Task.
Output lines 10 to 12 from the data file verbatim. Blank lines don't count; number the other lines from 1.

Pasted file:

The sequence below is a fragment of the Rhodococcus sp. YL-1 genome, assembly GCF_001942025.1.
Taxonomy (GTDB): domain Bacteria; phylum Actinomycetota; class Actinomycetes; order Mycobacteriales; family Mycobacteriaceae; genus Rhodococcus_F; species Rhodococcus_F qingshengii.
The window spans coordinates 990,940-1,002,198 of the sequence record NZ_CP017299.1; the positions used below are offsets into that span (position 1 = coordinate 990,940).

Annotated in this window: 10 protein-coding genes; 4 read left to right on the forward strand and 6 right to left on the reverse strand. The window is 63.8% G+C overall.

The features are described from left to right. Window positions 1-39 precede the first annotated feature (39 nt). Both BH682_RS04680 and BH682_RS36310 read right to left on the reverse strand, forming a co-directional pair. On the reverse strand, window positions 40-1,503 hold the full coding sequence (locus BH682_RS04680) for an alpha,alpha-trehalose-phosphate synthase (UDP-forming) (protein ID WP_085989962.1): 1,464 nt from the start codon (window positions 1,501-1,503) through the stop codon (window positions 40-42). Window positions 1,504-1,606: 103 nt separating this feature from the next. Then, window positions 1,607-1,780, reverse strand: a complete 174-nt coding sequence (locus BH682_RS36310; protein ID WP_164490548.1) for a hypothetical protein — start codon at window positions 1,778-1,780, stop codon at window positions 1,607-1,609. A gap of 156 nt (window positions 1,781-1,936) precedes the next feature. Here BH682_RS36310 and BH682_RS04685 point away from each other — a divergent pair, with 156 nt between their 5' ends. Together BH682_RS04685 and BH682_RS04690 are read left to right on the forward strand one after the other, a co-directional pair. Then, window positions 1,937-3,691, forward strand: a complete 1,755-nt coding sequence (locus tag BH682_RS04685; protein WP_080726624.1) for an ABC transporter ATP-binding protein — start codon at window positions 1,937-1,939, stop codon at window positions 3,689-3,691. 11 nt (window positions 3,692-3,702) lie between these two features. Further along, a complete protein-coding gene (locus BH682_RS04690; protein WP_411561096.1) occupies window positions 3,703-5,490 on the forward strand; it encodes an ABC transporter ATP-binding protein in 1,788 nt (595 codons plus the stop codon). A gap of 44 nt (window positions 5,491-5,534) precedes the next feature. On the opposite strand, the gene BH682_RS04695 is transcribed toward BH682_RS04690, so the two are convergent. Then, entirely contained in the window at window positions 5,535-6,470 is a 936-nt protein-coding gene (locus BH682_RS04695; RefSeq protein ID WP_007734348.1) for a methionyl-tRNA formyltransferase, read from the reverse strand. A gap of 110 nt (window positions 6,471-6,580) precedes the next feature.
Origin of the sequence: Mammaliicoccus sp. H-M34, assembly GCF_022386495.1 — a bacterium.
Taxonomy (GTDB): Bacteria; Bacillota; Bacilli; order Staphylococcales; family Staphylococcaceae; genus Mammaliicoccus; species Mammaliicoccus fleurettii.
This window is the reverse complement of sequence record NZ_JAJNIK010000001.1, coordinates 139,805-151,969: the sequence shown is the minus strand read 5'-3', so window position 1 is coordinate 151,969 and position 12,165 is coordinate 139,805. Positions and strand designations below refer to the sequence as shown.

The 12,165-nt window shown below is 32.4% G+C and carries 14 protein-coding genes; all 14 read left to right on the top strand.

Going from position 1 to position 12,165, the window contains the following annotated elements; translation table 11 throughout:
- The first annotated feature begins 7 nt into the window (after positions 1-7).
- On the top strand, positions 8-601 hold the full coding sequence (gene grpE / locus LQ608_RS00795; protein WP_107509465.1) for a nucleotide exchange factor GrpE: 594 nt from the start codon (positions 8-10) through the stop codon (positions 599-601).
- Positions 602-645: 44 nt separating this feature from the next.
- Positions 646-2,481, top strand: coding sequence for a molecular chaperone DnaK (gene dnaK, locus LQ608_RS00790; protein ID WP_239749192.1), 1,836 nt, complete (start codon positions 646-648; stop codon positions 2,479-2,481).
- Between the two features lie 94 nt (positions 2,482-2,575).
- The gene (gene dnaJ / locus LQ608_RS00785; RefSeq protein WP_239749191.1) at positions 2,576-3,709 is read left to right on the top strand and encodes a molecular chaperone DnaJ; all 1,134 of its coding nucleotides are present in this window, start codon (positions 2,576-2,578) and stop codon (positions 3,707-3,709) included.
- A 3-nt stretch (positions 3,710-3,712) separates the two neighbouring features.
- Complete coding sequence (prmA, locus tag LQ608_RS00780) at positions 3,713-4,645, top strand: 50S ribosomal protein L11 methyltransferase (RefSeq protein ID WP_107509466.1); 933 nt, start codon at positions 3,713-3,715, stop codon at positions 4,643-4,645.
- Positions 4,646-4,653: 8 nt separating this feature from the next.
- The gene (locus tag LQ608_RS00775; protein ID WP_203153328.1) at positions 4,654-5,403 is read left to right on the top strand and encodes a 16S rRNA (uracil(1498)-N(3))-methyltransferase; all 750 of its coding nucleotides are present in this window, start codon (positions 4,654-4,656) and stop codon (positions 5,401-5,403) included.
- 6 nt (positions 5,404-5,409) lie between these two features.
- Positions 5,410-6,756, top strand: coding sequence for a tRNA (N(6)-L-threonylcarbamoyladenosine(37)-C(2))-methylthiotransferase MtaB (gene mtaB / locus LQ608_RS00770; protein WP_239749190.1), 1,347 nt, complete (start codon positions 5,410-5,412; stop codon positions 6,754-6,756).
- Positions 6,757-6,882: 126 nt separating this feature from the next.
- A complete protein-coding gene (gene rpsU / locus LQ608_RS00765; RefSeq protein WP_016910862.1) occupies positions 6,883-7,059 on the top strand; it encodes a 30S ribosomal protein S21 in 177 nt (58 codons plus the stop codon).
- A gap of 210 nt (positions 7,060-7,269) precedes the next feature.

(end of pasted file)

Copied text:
Going from position 1 to position 12,165, the window contains the following annotated elements; translation table 11 throughout:
- The first annotated feature begins 7 nt into the window (after positions 1-7).
- On the top strand, positions 8-601 hold the full coding sequence (gene grpE / locus LQ608_RS00795; protein WP_107509465.1) for a nucleotide exchange factor GrpE: 594 nt from the start codon (positions 8-10) through the stop codon (positions 599-601).